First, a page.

CoastsA coast is found where the land meets the sea. Coasts are constantly shaped by the sea, air and the action ofwaves. Waves act in different ways, through the processes of erosion, transportation and deposition.Each of these processes involves the power of the sea and the effect of waves that are carried to shore.However, other factors also change and shape our coasts:Human Activity and Land useThe way in which humans manage and use coastal areas helps shape the coast. Some areas of coast arevalued more than others. This will influence the way coasts are used and managed.Weather and ClimateThe weather and climate of coastal areas can contribute to the process of erosion and weathering.GeologyThe geology and rock types found in coastal areas influence how coastal processes work ie hard rock resistserosion.WavesThe power of waves is one of the most significant forces of coastal change. Waves are created by windblowing over the surface of the sea. As the wind blows over the surface of the sea, friction is created -producing a swell in the water. The energy of the wind causes water particles to rotate inside the swell. Thismoves the wave forward.The size and energy of a wave is influenced by:• the length of time that the wind has been blowing• the strength of the wind• how far the wave has travelled (called the fetch)Destructive waves• operate in storm conditions• are created from big, strong waves when the wind is strong and has been blowing for a long time• occur when wave energy is high and the wave has travelled for a long time• tend to remove material from the coast and associated with erosion• backwash is stronger than the swashConstructive waves• operate in calm weather• are less powerful waves• break on the shore and tend to deposit material, building up beaches• are responsible for transporting material• swash is stronger than the backwashWhen a wave breaks, water is washed up the beach: this is called the swash. Then the water runs back downthe beach: this is called the backwash. With a constructive wave, the swash is stronger than the backwash.With a destructive wave, the backwash is stronger than the swash.ErosionThe sea changes and shapes the coastal landscape. Erosion is the wearing away and breaking up of rock andbeach material found along the coast. Destructive waves will erode the coastline in the following four ways.• The constant force of waves crashing on the shore damages it. This is called hydraulic action.• Waves bring with them bits of rock and sand. These help to grind down cliffs. This is called abrasion.• Waves cause rocks and pebbles on the shore to smash into each other and break down. This is calledattrition.• Acids contained in sea water will slowly dissolve certain types of rock. This is called corrosion or solution.Transportation and depositionWaves tend to approach the coast at an angle; this is because of the direction of the prevailing wind. Thiscauses the waves to break on the beach at an angle. The swash of the waves carries material up the beach atan angle. The backwash then flows back to the sea in a straight line. This movement of material is calledtransportation.On many coasts the combined effect of continually repeating swash and backwash is to transport materialsideways along the coast. This movement of material along coasts is called longshore drift.DepositionWhen the sea loses energy, it drops its load of sand, rock particles and pebbles, that it has been carrying. This iscalled deposition. Deposition happens when the swash is stronger than the backwash.Deposition is likely to occur when:• waves enter an area of shallow water• waves enter a sheltered area• there is little wind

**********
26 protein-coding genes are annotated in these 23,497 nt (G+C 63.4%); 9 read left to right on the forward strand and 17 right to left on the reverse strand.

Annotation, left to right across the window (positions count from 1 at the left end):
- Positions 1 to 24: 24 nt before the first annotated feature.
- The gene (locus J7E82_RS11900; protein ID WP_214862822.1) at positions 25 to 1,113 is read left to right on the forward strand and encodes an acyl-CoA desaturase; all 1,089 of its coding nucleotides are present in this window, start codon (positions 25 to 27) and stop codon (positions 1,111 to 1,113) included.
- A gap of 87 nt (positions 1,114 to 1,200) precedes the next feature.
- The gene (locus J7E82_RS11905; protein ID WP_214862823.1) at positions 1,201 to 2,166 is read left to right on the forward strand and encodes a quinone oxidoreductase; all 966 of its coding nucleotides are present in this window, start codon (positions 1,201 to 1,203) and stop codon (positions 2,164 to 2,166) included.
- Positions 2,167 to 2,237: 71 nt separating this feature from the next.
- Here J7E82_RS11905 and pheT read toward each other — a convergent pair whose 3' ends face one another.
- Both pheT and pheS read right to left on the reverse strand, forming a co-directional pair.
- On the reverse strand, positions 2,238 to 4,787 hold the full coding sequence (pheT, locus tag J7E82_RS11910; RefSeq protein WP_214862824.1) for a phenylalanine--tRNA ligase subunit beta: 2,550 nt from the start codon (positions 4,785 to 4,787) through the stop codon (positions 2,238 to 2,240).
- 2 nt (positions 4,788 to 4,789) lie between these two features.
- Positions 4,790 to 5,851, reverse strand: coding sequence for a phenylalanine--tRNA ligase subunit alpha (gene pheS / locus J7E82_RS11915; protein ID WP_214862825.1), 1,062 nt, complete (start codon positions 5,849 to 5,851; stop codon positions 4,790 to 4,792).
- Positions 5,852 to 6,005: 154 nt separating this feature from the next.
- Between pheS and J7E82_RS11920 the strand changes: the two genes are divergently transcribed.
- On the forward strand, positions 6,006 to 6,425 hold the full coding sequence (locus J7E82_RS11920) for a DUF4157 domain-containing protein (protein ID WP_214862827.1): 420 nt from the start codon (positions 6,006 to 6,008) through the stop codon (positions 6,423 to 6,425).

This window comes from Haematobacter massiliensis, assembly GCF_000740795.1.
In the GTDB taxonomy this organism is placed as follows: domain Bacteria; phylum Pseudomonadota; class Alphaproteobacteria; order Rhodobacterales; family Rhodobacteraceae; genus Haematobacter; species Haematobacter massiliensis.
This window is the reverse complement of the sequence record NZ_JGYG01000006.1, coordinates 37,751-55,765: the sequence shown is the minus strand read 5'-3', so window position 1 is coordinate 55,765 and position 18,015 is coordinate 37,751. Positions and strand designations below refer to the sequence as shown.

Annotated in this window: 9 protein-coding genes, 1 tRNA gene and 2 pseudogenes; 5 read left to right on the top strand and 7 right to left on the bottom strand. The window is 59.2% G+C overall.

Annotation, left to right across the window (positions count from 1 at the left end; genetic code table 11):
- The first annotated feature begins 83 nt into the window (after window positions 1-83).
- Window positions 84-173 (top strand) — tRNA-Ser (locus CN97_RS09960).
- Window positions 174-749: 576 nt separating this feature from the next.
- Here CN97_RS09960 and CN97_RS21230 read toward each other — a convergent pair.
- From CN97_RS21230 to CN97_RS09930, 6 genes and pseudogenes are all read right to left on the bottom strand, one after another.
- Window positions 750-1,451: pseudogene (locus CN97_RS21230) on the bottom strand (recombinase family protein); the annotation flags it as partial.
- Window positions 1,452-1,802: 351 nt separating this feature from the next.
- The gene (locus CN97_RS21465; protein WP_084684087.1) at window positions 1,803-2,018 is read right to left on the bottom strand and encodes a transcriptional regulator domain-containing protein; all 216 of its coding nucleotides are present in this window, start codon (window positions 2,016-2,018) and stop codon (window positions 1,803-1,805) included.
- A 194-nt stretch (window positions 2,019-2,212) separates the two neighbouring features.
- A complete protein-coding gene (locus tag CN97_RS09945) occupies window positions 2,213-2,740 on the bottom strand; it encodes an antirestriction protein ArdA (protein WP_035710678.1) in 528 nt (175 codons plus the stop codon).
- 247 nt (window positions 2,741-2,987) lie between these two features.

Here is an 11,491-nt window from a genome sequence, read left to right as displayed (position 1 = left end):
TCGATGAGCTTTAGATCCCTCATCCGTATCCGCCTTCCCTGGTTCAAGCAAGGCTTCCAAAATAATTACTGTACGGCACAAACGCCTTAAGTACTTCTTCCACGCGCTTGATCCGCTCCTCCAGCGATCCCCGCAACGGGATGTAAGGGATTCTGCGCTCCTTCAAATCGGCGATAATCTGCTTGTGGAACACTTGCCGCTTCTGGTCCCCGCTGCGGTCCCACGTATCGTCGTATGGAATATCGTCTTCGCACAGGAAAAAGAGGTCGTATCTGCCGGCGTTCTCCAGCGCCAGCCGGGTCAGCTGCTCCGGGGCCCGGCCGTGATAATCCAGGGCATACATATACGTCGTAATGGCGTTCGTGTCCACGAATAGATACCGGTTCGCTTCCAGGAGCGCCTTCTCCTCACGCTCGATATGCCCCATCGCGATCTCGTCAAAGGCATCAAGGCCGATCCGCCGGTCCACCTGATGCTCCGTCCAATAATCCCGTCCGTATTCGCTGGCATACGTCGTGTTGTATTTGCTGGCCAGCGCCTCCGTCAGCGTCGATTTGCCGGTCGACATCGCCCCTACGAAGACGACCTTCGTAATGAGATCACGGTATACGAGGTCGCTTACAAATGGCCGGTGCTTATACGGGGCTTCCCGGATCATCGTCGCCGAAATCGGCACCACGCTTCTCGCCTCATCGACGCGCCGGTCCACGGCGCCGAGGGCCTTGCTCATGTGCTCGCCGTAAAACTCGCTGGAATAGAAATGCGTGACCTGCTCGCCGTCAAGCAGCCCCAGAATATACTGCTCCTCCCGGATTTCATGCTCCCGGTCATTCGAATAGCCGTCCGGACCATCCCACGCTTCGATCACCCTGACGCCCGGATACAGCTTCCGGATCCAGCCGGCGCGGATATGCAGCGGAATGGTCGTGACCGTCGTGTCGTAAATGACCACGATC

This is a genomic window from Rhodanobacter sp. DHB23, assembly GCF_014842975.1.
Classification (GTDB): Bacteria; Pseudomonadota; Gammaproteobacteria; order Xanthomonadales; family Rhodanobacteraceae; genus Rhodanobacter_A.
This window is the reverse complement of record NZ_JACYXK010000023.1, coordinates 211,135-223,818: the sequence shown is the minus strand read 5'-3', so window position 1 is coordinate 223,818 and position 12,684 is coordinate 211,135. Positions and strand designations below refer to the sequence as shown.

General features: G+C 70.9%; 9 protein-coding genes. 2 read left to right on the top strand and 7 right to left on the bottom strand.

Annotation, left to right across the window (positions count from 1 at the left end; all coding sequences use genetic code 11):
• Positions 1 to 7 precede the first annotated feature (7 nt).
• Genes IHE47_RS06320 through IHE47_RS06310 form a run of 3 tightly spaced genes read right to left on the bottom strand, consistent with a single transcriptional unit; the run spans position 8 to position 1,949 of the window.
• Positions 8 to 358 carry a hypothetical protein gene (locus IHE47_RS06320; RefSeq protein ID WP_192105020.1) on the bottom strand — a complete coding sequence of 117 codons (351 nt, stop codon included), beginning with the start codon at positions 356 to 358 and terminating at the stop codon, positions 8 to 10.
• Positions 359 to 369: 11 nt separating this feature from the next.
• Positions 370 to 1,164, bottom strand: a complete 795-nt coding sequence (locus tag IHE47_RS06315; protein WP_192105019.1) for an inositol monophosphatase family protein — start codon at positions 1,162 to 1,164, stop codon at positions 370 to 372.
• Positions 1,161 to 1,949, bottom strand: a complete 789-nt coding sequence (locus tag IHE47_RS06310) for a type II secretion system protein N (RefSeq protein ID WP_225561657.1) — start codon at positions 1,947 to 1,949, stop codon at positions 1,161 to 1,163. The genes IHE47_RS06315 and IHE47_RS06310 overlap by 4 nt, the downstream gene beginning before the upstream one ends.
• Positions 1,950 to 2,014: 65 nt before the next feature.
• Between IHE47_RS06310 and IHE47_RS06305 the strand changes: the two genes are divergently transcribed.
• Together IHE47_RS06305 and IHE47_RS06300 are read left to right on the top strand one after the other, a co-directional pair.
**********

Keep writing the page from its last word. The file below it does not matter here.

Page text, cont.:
Coastal features are caused either by the processes of erosion (the wearing away of rocks) or deposition(movement of eroded material by the sea to a new location).Coastal features created by erosionAlong a coastline there are often many features created by erosion. The most common of these are:cliffs headlands bays caves arches stacksCliffsOne of the most common features of the coastline in Britain and around the world are cliffs. Cliffs are shapedthrough a combination of erosion and weathering. The weather attacks the cliff top. The waves attack the clifffoot, causing a wave-cut notch at the bottom.Soft rock erodes easily and creates gently sloping cliffs. Hard rock is more resistant and erodes slowly andcreates steep cliffs.Headlands and baysAnother group of features shaped by erosion are headlands and bays. Headlands are formed when the seaattacks a section of coast consisting of alternating bands of hard and soft rock.The bands of soft rock, such as sand and clay, erode more quickly than those of more resistant hard rock, suchas chalk. This leaves a section of land heading out into the sea; this is called a headland. The areas where thesoft rock has eroded away, next to the headland, are called bays.Caves, arches and stacksErosion can create caves, arches and stacks along a headland. Again weathering can also help to createthese landforms. Caves occur when the waves force their way into cracks in the cliff face. The water containssand and other materials that help to grind away at the rock until the cracks become a cave. If the cave isformed in a headland, it may eventually break through forming an arch. The arch will gradually becomebigger and bigger until it can no longer support the top of the arch. When the arch collapses, it leaves theheadland on one side and a stack (a tall column of rock) on the other.Coastal features created by depositionAlong a coastline you can find features created by deposition. These include:beaches spits bars sand dunesBeachesBeaches are one of the most common features of a coastline. Beaches are made up of eroded material thathas been transported from elsewhere and deposited here by the sea. Constructive waves help to build upbeaches. The type of material found on a beach ie sand or shingle) is influenced by the geology of the areaand wave energy.SpitsSpits are also created through the process of deposition. A spit is an extended stretch of beach material thatprojects out to sea and is joined to the mainland at one end. Spits are commonly formed where there is aprevailing wind and where there is a longshore drift.BarsA bar is a long stretch of beach material (sand or shingle) that joins together two headlands. A lagoon usuallyforms behind the bar.Sand dunesA sand dune is a small hill of sand found at the top of a beach. The waves do not usually reach this area of thebeach. Vegetation may be found on sand dunes and such areas can be important ecosystems.FiordIn valleys created by glaciers. They are very deep.RiasIn valleys formed by rivers. They are more winding with low, gentle sides.Physical management of the coastPhysical management of the coast is concerned with natural processes such as erosion and longshore drift.Management techniques fall into two categories: hard engineering and soft engineering.Hard engineering - options tend to be expensive and short-term options. They may also have a high impact onthe landscape or environment (wooden croynes, concrete walls, artividial breakwaters).Soft engineering - options are often less expensive than hard engineering options. They are usually also morelong-term and sustainable, with less impact on the environment.Beach nourishment - this replaces beach or cliff material that has been removed by erosion or longshoredrift.The main advantage is that beaches are a natural defence against erosion and coastal flooding. Beachesalso attract tourists.While it can be a relatively inexpensive option it requires constant maintenance to keepreplacing the beach material as it is washed away.Managed retreat - this is where areas of the coast are allowed to erode and flood naturally. Usually this will beareas considered to be low value.The advantages are that it encourages the development of beaches (anatural defence) and salt marshes (important for the environment) and cost is low.While this is a cheap option,it will not be free as people will need to be compensated for loss of buildings and farmland.